Because his new technique enabled him to work more efficiently and to make better and more beautiful preparations he decided to reorganize his museum, and in doing so, he concentrated more than ever on the presentation. The collection was placed in a number of cabinets that filled three rooms. As before, the arrangement was not systematic: Ruysch turned every cabinet, which he called a thesaurus, a storehouse of knowledge, into an individual work of art, consisting of different kinds of preparations in unique combinations. The centrepiece of every cabinet was an anatomical still life placed on a bed of bladder-, kidney- and gall-stones, from the midst of which rose ‘trees’ of dried blood vessels filled with a red wax-like substance. Among these stood tiny foetal skeletons. They still delivered their grave message to the visitor, but by now they did it with a sense of humour.

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A depiction of one of Ruysch’s displays, as featured in Alle de ontleed- genees- en heelkindige werken . . . van Fredrik Ruysch . . . vol. 3Source.

Such a combination of seriousness and humour fits in with a long-standing tradition. Sixteenth-century publications abounded in illustrations of skeletons using bones as drumsticks. In a way, Ruysch’s compositions were subtle, three-dimensional versions of those anatomical illustrations showing skeletons in dramatic poses placed in curious settings. Numerous publications on anatomy — the famous atlas of Vesalius, for example — contained pictures of skeletons portrayed as gravediggers, or hanged criminals. But to present skeletons as characters in a tableau non vivant was highly unusual, and an indication of the extent to which Ruysch had distanced himself from his material. In one of his compositions a skeleton says: ‘even after death I’m still attractive!’

Although the collection reflected his search for answers to scientific questions, and could be used to answer such questions — at least when Ruysch could find the preparation he was looking for — it was largely an end in itself. Ruysch did not order his work according to specifically formulated problems. Instead, he confined himself to describing his collection and recording the observations his injections had enabled him to make.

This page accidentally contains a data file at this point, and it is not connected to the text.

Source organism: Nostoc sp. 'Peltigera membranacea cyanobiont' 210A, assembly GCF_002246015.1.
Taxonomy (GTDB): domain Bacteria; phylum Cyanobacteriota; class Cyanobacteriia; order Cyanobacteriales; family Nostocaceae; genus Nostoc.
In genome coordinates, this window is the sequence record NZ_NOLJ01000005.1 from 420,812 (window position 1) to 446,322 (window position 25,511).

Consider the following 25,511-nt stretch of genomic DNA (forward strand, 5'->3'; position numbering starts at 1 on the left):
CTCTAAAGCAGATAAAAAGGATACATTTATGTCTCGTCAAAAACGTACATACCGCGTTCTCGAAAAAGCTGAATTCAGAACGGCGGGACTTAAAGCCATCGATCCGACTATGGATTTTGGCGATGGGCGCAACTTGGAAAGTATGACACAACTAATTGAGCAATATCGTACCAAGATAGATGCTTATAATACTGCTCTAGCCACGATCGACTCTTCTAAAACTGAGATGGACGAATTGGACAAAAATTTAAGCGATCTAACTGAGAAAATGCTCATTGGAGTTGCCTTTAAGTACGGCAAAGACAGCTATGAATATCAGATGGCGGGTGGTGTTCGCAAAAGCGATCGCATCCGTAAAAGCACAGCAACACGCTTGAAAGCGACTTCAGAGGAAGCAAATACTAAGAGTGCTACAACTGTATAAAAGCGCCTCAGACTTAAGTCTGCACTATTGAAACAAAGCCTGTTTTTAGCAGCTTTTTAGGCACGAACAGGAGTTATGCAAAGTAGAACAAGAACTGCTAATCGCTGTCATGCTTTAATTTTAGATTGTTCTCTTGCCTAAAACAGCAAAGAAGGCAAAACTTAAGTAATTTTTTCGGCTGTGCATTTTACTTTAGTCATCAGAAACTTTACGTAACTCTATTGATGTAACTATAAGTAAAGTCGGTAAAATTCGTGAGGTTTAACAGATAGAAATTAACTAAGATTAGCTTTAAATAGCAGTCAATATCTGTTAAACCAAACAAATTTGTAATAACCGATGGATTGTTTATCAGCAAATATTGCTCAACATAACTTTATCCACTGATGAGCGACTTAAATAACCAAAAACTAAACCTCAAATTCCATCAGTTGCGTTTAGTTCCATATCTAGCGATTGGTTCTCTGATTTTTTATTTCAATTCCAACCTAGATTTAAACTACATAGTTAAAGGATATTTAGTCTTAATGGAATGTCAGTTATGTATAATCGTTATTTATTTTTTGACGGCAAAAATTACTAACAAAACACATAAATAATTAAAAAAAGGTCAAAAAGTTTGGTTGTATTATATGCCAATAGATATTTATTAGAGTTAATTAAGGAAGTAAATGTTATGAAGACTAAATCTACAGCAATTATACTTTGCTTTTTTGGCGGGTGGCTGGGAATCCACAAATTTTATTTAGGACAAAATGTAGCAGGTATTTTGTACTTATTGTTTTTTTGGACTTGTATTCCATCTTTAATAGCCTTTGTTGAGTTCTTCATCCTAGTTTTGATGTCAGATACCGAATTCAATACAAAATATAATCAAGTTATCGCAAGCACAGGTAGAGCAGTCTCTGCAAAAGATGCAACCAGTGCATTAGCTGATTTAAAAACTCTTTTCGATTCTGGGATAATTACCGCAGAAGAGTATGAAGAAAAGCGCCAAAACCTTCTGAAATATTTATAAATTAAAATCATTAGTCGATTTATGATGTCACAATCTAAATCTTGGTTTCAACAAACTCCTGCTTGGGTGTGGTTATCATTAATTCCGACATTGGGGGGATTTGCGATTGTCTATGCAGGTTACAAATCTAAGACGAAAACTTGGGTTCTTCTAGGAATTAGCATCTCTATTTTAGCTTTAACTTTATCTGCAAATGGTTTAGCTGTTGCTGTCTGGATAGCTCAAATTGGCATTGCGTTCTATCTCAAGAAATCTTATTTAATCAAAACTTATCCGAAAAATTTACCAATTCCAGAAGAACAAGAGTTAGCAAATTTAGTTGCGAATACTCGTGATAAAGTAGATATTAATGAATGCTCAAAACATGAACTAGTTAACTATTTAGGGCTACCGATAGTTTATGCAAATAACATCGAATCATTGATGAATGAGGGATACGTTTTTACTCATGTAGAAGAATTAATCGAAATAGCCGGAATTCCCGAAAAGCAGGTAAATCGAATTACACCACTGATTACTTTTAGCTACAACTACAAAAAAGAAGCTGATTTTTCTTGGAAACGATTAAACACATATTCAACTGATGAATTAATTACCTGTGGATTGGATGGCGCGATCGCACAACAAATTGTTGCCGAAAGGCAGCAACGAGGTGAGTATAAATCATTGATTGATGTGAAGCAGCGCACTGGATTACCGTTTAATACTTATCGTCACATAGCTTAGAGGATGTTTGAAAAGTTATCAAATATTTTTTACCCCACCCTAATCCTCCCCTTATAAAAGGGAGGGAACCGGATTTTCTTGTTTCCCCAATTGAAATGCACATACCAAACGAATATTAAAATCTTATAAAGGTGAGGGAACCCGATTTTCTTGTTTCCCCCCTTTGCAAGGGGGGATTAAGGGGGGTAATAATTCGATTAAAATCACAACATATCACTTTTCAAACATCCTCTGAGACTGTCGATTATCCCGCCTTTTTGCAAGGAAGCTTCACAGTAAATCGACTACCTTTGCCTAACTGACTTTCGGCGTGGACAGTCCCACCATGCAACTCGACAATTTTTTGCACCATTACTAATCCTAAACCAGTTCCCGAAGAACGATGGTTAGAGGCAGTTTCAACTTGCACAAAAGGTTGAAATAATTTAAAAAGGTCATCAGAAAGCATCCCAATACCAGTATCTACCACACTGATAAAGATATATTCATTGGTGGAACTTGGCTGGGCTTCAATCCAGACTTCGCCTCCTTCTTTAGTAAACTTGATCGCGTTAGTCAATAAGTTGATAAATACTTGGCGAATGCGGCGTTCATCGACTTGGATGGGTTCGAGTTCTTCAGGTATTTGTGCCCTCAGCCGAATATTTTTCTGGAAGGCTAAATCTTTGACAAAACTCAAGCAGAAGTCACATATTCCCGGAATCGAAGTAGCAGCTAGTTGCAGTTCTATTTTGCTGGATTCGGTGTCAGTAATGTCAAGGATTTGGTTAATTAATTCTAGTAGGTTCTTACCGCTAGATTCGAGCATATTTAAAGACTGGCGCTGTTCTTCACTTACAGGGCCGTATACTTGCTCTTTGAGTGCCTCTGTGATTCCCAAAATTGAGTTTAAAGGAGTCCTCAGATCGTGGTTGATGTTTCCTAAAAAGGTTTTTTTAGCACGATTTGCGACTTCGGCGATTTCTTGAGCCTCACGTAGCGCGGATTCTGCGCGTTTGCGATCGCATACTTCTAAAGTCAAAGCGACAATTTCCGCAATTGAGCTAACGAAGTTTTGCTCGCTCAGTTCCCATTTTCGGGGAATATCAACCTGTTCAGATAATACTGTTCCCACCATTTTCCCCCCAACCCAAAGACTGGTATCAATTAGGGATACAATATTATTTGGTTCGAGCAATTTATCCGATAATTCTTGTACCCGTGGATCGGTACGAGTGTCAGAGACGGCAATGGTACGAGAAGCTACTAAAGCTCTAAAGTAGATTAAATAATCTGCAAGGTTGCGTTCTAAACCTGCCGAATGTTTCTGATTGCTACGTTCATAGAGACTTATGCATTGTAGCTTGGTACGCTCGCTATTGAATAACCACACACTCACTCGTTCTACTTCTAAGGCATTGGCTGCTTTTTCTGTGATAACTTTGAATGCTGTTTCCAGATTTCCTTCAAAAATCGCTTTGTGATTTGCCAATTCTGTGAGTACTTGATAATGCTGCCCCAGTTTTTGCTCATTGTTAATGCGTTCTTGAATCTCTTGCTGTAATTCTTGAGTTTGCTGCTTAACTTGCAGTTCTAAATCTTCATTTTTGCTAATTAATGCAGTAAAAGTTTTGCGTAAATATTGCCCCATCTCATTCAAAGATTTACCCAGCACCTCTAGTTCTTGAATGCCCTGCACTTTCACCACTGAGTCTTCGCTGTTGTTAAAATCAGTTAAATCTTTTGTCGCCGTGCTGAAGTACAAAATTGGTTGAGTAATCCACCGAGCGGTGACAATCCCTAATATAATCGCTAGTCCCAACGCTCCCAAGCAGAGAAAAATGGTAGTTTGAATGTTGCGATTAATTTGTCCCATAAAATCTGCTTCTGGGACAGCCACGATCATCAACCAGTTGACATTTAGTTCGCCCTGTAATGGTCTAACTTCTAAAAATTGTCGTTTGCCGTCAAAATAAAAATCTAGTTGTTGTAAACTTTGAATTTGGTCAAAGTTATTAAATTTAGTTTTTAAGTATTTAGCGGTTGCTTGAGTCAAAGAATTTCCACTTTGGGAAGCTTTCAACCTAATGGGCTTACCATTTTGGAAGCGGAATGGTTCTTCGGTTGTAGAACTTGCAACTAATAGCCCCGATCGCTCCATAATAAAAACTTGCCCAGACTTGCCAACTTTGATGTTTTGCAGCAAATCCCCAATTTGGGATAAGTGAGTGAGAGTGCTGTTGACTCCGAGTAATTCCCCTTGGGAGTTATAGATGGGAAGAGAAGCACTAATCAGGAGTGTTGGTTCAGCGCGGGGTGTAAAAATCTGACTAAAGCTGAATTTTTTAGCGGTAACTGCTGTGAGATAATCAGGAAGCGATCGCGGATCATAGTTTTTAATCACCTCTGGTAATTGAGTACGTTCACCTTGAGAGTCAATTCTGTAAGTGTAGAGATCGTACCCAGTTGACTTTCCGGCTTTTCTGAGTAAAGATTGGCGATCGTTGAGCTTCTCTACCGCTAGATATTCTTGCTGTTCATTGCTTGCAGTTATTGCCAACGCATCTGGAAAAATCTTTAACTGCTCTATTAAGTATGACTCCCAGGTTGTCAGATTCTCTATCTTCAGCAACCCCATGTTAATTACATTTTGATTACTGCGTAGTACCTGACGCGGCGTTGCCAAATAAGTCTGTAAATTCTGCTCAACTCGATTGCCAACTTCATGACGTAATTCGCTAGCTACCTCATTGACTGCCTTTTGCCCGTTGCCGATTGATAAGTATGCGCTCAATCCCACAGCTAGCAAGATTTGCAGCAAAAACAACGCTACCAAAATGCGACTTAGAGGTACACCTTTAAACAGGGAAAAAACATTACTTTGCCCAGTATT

He maintained that he was merely gratifying the desire to observe the miracles of God Almighty, but in fact his motivation was twofold: not only did he exalt the human anatomy as a wondrous product of creation, but he presented himself as a veritable artist of death. His display of his anatomical virtuosity contained the veiled message that he — and he alone — was able to defy death to the extent that he could make a corpse look like a living body. He always emphasized the natural form, colour and flexibility of his prepared bodies, which differed from live ones only in their lack of movement. He was convinced that his art had given him knowledge — and therefore a special status — that others would never be able to attain. This explains his reluctance to divulge his working methods, for it was only by maintaining strict secrecy that he could remain the sole intermediary between the living and the dead.

Luuc Kooijmans is a Dutch historian and author of Death Defied: The Anatomy Lessons of Frederik Ruysch (Brill, 2011). In 2004 he was awarded the Prince Bernhard Cultural Foundation Humanities Prize for his oeuvre, and in 2008 he received the Great History Prize for Dangerous Knowledge: Insight and Fear in the Days of Jan Swammerdam (Bert Bakker, 2007).